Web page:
Lostutter said he went to answer his door when around a dozen FBI
Swat Team agents jumped out of a truck and pointed assault
riddles at his head. 

“I was handcuffed and detained outside while they cleared my
house. My brother soon emerged later with his new girlfriend,
both bewildered that the FBI was at my house seeing as I have no
prior criminal history, both of them in handcuffs as well,”
he wrote. “The Swat team left my belongings in the floor, my
dogs shocked, my family nervous, my garage door battered open
with a ram though I stated I had a key and the RV camper window
broken for entry though I stated to pull hard on the door.” 

“They said, ‘Who are you?’ I responded, ‘KYAnonymous,’” he

In February, a hacker using the alias “Batcat” told the
Steubenville Herald-Star that he hacked after
being approached by KYAnonymous. When Lostutter’s home was
searched two months later, he said the FBI showed him emails
allegedly sent between himself at Noah McHugh, the hacker said by
authorities to have compromised the football team fan site using
the Batcat alias.

The search warrant executed authorized the FBI to seize records
and information relating to conspiracy to gain authorized access
of, an associated email account registered to the
site’s webmaster and other information that could have been
obtained by gaining access to those servers. They also attempted
to see “any and all accounts used to communicate with the
online ‘hacker’ groups KnightSec and/or Anonymous,” as well
as malicious software and Guy Fawkes masks — the disguise that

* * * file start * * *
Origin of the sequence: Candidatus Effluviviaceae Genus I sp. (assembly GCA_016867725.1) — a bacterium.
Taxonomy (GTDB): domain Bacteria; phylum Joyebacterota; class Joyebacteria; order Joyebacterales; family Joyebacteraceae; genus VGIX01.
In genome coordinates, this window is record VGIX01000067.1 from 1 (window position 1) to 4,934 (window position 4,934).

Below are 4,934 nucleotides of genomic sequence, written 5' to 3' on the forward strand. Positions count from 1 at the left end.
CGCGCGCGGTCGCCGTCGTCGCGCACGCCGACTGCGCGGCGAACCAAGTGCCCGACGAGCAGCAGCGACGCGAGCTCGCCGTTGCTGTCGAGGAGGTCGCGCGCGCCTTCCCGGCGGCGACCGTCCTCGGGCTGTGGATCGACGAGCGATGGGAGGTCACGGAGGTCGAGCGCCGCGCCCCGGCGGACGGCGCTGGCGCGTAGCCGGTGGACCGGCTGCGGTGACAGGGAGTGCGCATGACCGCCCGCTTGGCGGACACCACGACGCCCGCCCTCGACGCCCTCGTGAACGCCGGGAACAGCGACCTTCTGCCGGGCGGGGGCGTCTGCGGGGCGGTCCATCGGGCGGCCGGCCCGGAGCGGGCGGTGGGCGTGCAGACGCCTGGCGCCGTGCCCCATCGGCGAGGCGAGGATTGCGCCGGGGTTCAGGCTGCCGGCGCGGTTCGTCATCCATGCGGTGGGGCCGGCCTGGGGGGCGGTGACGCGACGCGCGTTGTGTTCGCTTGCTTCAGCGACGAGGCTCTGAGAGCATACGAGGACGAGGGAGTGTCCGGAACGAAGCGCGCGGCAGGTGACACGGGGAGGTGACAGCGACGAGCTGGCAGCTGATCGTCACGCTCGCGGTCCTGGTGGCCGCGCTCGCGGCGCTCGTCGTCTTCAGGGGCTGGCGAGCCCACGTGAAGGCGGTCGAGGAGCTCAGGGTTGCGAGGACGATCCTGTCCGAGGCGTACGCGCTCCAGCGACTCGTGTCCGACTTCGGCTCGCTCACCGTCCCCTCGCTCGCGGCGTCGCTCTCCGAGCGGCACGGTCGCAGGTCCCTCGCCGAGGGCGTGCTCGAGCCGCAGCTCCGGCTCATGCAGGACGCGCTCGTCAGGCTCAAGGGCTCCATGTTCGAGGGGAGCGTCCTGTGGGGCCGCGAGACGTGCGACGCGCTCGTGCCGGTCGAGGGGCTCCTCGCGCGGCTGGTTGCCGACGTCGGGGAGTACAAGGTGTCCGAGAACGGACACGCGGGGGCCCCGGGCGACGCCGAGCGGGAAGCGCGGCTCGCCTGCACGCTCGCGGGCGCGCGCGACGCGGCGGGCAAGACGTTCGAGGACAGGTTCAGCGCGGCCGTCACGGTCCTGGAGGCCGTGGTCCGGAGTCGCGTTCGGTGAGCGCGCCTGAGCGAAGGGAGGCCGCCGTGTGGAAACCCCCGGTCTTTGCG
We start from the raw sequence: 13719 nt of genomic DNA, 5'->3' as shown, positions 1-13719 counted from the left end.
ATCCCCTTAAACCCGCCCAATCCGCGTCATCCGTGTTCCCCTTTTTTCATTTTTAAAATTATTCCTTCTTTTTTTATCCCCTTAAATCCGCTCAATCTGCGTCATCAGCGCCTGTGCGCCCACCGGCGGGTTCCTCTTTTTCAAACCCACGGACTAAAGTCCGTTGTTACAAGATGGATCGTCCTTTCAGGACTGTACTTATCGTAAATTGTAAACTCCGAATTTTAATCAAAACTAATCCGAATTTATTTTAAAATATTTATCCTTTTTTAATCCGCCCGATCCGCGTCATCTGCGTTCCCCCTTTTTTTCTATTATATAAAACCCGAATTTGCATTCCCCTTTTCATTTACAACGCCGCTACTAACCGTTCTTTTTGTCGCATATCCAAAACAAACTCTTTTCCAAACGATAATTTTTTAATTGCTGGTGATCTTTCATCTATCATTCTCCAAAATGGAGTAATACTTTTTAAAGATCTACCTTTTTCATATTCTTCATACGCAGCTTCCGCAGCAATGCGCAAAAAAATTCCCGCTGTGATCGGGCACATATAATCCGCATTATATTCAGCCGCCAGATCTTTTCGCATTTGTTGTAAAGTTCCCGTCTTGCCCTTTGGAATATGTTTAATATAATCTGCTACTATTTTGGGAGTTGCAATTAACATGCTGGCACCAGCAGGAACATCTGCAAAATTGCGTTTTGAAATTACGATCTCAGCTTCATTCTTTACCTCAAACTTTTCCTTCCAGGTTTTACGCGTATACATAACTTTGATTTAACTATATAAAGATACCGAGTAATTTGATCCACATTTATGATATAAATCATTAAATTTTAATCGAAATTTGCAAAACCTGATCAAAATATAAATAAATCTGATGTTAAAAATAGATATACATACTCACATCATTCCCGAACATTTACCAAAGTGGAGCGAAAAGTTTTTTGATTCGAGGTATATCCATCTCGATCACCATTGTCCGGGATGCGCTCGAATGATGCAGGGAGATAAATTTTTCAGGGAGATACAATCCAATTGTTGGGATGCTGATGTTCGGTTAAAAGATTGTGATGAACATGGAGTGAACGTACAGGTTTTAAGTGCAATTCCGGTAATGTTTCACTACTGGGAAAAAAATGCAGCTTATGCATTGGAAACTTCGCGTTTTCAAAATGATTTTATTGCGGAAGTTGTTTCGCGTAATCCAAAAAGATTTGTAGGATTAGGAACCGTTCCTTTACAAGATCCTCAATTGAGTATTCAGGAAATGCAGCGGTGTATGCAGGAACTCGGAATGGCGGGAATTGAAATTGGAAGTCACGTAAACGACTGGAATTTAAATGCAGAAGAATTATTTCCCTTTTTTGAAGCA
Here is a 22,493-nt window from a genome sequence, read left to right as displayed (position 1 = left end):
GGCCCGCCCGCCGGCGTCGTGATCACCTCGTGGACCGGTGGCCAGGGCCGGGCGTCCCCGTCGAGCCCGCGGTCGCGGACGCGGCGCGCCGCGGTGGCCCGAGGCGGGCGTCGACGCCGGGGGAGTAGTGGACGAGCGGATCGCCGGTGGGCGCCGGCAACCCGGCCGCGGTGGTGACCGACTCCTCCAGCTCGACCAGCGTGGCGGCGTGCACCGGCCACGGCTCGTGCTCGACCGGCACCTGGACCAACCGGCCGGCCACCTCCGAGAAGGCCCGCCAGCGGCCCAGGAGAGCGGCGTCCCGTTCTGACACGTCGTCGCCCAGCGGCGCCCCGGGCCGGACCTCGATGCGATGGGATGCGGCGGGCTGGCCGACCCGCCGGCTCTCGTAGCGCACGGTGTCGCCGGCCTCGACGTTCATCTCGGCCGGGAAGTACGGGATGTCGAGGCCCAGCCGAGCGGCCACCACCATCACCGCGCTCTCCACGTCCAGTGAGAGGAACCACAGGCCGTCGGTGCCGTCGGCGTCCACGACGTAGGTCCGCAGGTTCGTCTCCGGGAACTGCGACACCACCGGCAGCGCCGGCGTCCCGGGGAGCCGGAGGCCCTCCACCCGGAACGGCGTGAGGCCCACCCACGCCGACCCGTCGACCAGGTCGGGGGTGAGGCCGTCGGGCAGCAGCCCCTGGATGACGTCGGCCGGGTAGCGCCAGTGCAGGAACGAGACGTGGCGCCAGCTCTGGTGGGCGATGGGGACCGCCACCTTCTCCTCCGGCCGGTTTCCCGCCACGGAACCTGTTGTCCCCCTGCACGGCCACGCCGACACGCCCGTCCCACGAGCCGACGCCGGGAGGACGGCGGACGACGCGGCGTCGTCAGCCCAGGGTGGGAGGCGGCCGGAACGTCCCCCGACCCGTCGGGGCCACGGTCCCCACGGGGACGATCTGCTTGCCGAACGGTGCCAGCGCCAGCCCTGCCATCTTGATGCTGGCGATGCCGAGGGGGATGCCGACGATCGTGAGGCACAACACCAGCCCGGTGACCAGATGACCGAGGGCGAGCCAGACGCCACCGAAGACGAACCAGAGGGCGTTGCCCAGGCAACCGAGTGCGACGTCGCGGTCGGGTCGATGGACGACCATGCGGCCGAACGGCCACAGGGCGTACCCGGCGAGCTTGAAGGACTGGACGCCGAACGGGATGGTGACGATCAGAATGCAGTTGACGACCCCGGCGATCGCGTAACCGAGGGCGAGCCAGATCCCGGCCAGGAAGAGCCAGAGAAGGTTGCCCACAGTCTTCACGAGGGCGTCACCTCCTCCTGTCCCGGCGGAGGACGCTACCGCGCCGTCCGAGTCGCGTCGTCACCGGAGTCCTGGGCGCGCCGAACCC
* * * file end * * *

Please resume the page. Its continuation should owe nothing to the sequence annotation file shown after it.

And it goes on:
has become synonymous with the hacktivist collective. 

Lostutter has not been charged yet, but believes an indictment is
being penned in secrecy right now.

“I was emailed their intent to send out a ‘Target Letter’
which means they are going to try to indict me for a federal
offense, (most likely a felony and two misdemeanors) to a secret
grand jury of 23 individuals, for which I cannot be present to
state my side, nor state my innocence,” he wrote. 

Jason Flores-Williams of the Whistleblower’s Defense League said
he will be representing Lostutter if the indictment is filed, and
spoke Thursday of the matter to Adrian Chen of Gawker. 

“We certainly hope the United States comes to its senses and
decides not to indict, and if they do we will aggressively
litigate the incident,” said Flores-Williams. “What’s
unique here to me is that it’s not a national security issue.
This isn’t at the forefront at the NSA or the CIA. This comes out
of the heartland of the country, and this is a person who is just
trying to do what is right for the heartland.” 

On the Whistleblower’s Defense League website, a page for case
says Flores-Williams will represent Lostutter pro bono. “Deric
had the courage to stand up against rape — should we not now have
the courage to stand with him?” the page asks. The WDL was
formed earlier this year by Flores-Williams and Jay Leiderman, a
California-based attorney who previously represented a man
accused of being the Anonymous hacker known as Commander X. 

A spokesman for the FBI’s Cincinnati office, Todd Lindgren, said
in an email to Gawker, “we are unable to confirm or deny the
existence of any potential investigation into this matter.”